But please keep in mind, a different perspective isn't necessarily wrong, it is just a different perspective.
This is a good maxim. Without this kind of thinking, peace and justice can't exist in human societies.
But this kind of thinking also has serious limitations. For example:
If a man tells me that he believes 1+1=3, I will say that it is his right to believe that, and leave him alone.
If a woman tells me that the best way to plant wheat is to burn the seeds, grind their remains into dust, and scatter these ashes into the wind, I will say that it is her right to believe that, and leave her alone.
I think it is right to let these people happily have their beliefs. But I also think that the vast majority of us who are sane and sober will instantly agree on two points:
One, it is essentially impossible that the man who believes 1+1=3 will be able to learn algebra, geometry, trigonometry, calculus, and any other higher mathematics. In fact, it would be difficult for him to make inroads into subtraction, multiplication, and division with his beliefs about addition.
Two, it is also essentially impossible to envision that the woman who incinerates her seeds and scatters the ground up ashes into the wind will be a successful farmer.
A portion of the people on this board were introduced to the basic ideas of Daoism by teachers who view these teachings as basic knowledge that much be apprehended in a certain way--a contextually correct way--if people wish to use this basic knowledge as a foundation for progress in Daoist practice.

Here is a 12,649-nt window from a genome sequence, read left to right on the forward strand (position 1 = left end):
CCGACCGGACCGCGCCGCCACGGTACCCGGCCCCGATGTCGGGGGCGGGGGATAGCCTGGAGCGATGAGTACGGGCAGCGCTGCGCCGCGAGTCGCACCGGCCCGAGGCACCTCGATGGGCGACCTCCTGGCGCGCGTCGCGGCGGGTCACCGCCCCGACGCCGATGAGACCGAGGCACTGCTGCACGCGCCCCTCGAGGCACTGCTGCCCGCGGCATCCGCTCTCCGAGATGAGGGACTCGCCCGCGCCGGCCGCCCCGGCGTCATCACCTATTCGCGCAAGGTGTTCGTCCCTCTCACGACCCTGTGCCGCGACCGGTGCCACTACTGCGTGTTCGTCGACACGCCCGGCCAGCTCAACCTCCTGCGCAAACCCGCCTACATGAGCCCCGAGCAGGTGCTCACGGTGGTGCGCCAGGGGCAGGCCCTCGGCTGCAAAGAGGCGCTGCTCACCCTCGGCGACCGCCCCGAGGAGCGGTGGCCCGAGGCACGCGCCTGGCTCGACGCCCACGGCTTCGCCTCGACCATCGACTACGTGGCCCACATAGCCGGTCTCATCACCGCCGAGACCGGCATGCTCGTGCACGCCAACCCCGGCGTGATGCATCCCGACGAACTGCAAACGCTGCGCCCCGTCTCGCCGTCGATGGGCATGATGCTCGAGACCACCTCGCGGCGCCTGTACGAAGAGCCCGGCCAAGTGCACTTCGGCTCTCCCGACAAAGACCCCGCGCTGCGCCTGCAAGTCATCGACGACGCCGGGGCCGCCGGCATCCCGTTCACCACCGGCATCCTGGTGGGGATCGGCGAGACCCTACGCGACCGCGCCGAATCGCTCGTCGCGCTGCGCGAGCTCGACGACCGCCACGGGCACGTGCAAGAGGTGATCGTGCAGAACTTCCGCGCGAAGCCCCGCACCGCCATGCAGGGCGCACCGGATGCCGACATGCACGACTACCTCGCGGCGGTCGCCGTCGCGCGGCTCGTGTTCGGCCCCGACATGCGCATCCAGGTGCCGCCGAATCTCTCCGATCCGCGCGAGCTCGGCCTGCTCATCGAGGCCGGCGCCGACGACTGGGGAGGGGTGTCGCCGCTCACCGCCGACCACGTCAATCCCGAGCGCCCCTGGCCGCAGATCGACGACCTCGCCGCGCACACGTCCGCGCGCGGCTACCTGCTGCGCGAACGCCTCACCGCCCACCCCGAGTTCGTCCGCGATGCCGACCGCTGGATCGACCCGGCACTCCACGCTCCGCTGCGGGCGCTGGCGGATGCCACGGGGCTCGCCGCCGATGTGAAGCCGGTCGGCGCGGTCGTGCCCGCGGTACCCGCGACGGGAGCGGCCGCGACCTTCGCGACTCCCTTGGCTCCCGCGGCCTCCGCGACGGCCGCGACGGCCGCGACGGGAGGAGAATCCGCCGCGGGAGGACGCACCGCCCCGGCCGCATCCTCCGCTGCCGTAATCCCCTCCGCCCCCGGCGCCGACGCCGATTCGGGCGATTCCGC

Another portion of people on this board encountered Daoism much more informally. Are their ideas wrong? From a very broad perspective, no. In fact, from a broad enough perspective, Daoists (and Buddhists) will happily confess that all ideas are wrong. But returning to the importance of having one's basics right if one wants to progress in a certain framework of practice, these people's ideas are likely to be contextually incorrect. Drawing conclusions about Daoist teachings that don't fit the context of Daoist praxis means building obstacles to one's progress that one probably won't even be aware one has. Blind spots cause us so much trouble because we usually don't even know we have them.
Concluding that "1+1=3" means never learning algebra. But not learning algebra won't spell death for too many people, and so if the man is sufficiently attached to his notions, he can devote a lifetime to defending them. Perhaps a long, happy, healthy life!
Unless she's a subsistence-farming hermit, the woman who burns and crushes her seeds will probably never starve due to her misconceptions, leaving her plenty of years on planet earth to spend talking about her personal views on horticulture, while she is kept full and healthy by the food she buys in the supermarket.
By the same token, a person who is a partially-informed autodidact or misinformed dilettante but who decides, "I am a Daoist; this is what Daoism taught," will never starve. He or she might even live a long, happy, healthy life. He or she might moreover even perform certain marvels. Even so, the person would nevertheless be presenting ideas about Daoism that any initiate would see as contextually incorrect, just like any middle-schooler would scoff at the above ideas about addition and farming.
To learn about Daoism in a traditional manner means being open to having one's teachers, "Dao friends," and the classics repeatedly say, "you're wrong." To the cultivator, the whole point of having teachers, classical texts, and "Dao friends" is to increase the chances of being told where, how, and why one is wrong.
Here we arrive at a very sneaky conundrum:
The statement, "he's not wrong, he just has a different perspective," very likely reflects the speaker's open mind.
But the statement, "I'm not wrong, I just have a different perspective," might very well reflect something that's quite the opposite of an open mind.